“What’s the rate in your brothel?”
Karan* recalls that question from six years ago with a blank look on his face. He remembers losing his calm and hitting out at that classmate from sixth standard. That was his last day in school.
“They (the school authorities) rusticated me. No one listened to my side of the story. I walked out and never went back. I am not proud of it but I surely don’t regret it,” he says, now 19, without an iota of resentment.
And where did he go? Back to that same brothel. To his mother.
Today, the young, strapping teenager says that amid the chaos around him, he has found peace. His life’s no longer about the past, it’s the future that matters. And a dream — that of becoming a professional photographer.
“This year, I’ll also fill up the forms to appear for the senior secondary exams,” he says with conviction.
Karan still stays in the same brothel on Swami Shradhanand Marg – more popularly known as GB Road, Delhi’s red light district – with his 40-something mother, also a sex worker. What Karan calls home is a first-floor room with a cramped verandah on the left extending to a caged balcony and another tightly packed room to the right, where a group of ‘sisters’ look down at the road, inviting the male stare. The walls are painted blue, and on one side is a huge frame of Lord Shiva, dressed in a garland of fresh flowers. There are four other children who stay in the same brothel, kids of other sex workers, whom he calls his ‘family’.
As Karan narrates his story, two boys walk in, both a little over 20. “Kaun ja raha hai (who’s going?)” asks the ‘madam’. A woman, in her 30s, accompanies one of the boys to a dingy room. Karan’s mother follows to check if it’s all ‘settled’. Karan lives with this reality each waking moment of his life. Earlier “it was difficult but now it is what it is,” says a well-grounded boy, wise well beyond his years, who has firmly decided to cross all the hurdles life throws at him and move on.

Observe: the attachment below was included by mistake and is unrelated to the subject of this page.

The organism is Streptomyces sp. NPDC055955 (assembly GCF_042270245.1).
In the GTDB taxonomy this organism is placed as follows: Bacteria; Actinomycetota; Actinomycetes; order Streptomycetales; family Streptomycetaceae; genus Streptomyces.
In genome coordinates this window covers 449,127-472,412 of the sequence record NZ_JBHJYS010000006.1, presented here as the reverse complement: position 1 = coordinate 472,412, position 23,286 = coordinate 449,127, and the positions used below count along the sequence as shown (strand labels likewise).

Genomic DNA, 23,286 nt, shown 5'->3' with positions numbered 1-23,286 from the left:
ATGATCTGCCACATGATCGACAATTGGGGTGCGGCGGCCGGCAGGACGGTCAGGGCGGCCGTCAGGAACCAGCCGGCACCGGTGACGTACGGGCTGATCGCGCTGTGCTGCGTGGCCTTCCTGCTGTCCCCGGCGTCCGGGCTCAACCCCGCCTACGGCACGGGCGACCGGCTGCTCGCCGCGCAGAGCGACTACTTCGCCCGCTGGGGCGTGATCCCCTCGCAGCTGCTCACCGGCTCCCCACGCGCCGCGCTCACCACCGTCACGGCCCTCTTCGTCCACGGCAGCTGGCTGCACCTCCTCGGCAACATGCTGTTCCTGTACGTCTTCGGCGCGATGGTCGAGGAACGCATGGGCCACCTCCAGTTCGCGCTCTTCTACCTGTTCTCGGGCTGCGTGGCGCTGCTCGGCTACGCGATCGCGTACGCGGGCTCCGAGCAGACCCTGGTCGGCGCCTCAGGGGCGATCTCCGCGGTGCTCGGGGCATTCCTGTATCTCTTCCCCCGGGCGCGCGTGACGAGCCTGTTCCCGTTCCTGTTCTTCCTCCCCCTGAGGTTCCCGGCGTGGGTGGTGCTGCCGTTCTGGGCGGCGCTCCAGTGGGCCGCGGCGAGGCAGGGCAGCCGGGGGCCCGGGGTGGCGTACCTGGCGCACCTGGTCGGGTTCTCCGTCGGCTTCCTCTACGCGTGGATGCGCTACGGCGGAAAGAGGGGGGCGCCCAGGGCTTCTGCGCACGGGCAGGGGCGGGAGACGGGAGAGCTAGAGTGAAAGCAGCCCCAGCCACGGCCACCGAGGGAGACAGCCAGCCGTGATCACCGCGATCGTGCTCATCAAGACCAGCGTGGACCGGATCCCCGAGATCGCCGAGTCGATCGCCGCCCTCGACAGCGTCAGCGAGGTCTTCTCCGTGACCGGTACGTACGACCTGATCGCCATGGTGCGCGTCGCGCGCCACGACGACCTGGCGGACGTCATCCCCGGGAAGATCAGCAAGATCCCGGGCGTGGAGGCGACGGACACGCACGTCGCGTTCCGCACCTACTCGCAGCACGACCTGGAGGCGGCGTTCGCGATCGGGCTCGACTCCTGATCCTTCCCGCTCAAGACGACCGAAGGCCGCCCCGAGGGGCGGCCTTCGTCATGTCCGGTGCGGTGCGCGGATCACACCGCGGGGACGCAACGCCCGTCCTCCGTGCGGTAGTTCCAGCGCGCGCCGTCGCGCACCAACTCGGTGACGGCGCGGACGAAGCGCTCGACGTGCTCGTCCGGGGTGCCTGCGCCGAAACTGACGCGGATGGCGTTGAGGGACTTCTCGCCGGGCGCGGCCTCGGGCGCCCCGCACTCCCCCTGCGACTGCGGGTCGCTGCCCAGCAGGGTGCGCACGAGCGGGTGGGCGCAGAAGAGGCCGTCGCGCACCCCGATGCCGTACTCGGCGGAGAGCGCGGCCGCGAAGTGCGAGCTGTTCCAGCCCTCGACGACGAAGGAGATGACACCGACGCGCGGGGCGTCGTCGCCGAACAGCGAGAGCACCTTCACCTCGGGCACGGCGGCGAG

Karan belongs to a community in western India where girls are traditionally expected to engage in prostitution. But things are changing now, he says. His mother’s younger sister opted out of the ‘family business’. “She is now happily married, with two children. More than my aunt, I am happy for her children. They will not get to hear — ‘you are a brothel kid’,” says Karan with a self-consoling smile looking at other kids walking around the brothel.
Life was a constant battle for Karan up until a few years ago, a trauma he thought he’ll never be able to overcome. He had friends who accepted where he came from, but there were more of those who would taunt and tease — constantly. “I have been asked ‘what’s the rate’ so many times that I have lost count. I used to feel angry and shattered and helpless because I never knew how to respond. But now I have become stronger. I have learnt to deal with this question.”
“Today, I have the courage to look into anyone’s eyes and confidently say ‘I am making something of myself, I am doing something for my own people’,” says the 5’9ft boy with a clean-shaven face, wearing a fighter’s attitude like a medal.
Those were also the days when Karan was struggling to come to terms with life. “I would wander the streets all day and come back home drunk,” he remembers as he looks back in time he is not very proud of but considers inevitable. He did manage to get a job as an electrician nearby which lasted only till a fellow worker came to know where he came from. “No matter how many lies I tell, the truth is bound to come out… that my mother is a sex worker and I have come to accept it gracefully,” he says with a look of anticipation that society stops looking down upon the whole community.